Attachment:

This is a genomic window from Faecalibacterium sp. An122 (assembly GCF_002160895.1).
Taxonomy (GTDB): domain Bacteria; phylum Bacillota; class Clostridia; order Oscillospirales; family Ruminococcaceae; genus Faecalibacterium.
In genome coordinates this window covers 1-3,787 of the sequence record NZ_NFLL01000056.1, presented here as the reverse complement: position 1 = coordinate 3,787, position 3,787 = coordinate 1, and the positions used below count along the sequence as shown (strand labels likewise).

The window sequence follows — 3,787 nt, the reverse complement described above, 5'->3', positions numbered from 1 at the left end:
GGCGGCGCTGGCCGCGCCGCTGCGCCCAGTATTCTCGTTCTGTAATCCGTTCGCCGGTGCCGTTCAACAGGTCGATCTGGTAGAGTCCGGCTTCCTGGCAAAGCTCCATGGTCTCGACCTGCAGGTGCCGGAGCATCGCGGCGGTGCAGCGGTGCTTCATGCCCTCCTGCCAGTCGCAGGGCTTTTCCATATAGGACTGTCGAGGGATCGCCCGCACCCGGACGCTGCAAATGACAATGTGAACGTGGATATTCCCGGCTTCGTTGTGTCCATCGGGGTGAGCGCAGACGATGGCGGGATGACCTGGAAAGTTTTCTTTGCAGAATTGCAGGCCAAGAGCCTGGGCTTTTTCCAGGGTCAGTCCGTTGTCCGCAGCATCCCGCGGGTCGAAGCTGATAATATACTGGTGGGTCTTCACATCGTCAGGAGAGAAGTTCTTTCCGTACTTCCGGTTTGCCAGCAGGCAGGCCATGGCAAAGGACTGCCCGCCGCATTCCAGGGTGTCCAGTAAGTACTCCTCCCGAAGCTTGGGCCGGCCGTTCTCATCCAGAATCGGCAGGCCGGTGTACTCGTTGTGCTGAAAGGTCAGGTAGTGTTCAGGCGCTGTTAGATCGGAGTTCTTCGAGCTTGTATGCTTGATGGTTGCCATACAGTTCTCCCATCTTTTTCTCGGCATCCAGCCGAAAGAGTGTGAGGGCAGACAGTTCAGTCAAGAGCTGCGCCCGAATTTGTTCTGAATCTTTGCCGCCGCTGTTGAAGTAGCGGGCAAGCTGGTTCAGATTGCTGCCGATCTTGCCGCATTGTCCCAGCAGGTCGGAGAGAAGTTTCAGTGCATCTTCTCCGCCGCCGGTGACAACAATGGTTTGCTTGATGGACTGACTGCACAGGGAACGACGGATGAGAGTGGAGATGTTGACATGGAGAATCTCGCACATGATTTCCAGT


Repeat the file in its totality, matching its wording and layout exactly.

This is a genomic window from Faecalibacterium sp. An122 (assembly GCF_002160895.1).
Taxonomy (GTDB): domain Bacteria; phylum Bacillota; class Clostridia; order Oscillospirales; family Ruminococcaceae; genus Faecalibacterium.
In genome coordinates this window covers 1-3,787 of the sequence record NZ_NFLL01000056.1, presented here as the reverse complement: position 1 = coordinate 3,787, position 3,787 = coordinate 1, and the positions used below count along the sequence as shown (strand labels likewise).

The window sequence follows — 3,787 nt, the reverse complement described above, 5'->3', positions numbered from 1 at the left end:
GGCGGCGCTGGCCGCGCCGCTGCGCCCAGTATTCTCGTTCTGTAATCCGTTCGCCGGTGCCGTTCAACAGGTCGATCTGGTAGAGTCCGGCTTCCTGGCAAAGCTCCATGGTCTCGACCTGCAGGTGCCGGAGCATCGCGGCGGTGCAGCGGTGCTTCATGCCCTCCTGCCAGTCGCAGGGCTTTTCCATATAGGACTGTCGAGGGATCGCCCGCACCCGGACGCTGCAAATGACAATGTGAACGTGGATATTCCCGGCTTCGTTGTGTCCATCGGGGTGAGCGCAGACGATGGCGGGATGACCTGGAAAGTTTTCTTTGCAGAATTGCAGGCCAAGAGCCTGGGCTTTTTCCAGGGTCAGTCCGTTGTCCGCAGCATCCCGCGGGTCGAAGCTGATAATATACTGGTGGGTCTTCACATCGTCAGGAGAGAAGTTCTTTCCGTACTTCCGGTTTGCCAGCAGGCAGGCCATGGCAAAGGACTGCCCGCCGCATTCCAGGGTGTCCAGTAAGTACTCCTCCCGAAGCTTGGGCCGGCCGTTCTCATCCAGAATCGGCAGGCCGGTGTACTCGTTGTGCTGAAAGGTCAGGTAGTGTTCAGGCGCTGTTAGATCGGAGTTCTTCGAGCTTGTATGCTTGATGGTTGCCATACAGTTCTCCCATCTTTTTCTCGGCATCCAGCCGAAAGAGTGTGAGGGCAGACAGTTCAGTCAAGAGCTGCGCCCGAATTTGTTCTGAATCTTTGCCGCCGCTGTTGAAGTAGCGGGCAAGCTGGTTCAGATTGCTGCCGATCTTGCCGCATTGTCCCAGCAGGTCGGAGAGAAGTTTCAGTGCATCTTCTCCGCCGCCGGTGACAACAATGGTTTGCTTGATGGACTGACTGCACAGGGAACGACGGATGAGAGTGGAGATGTTGACATGGAGAATCTCGCACATGATTTCCAGT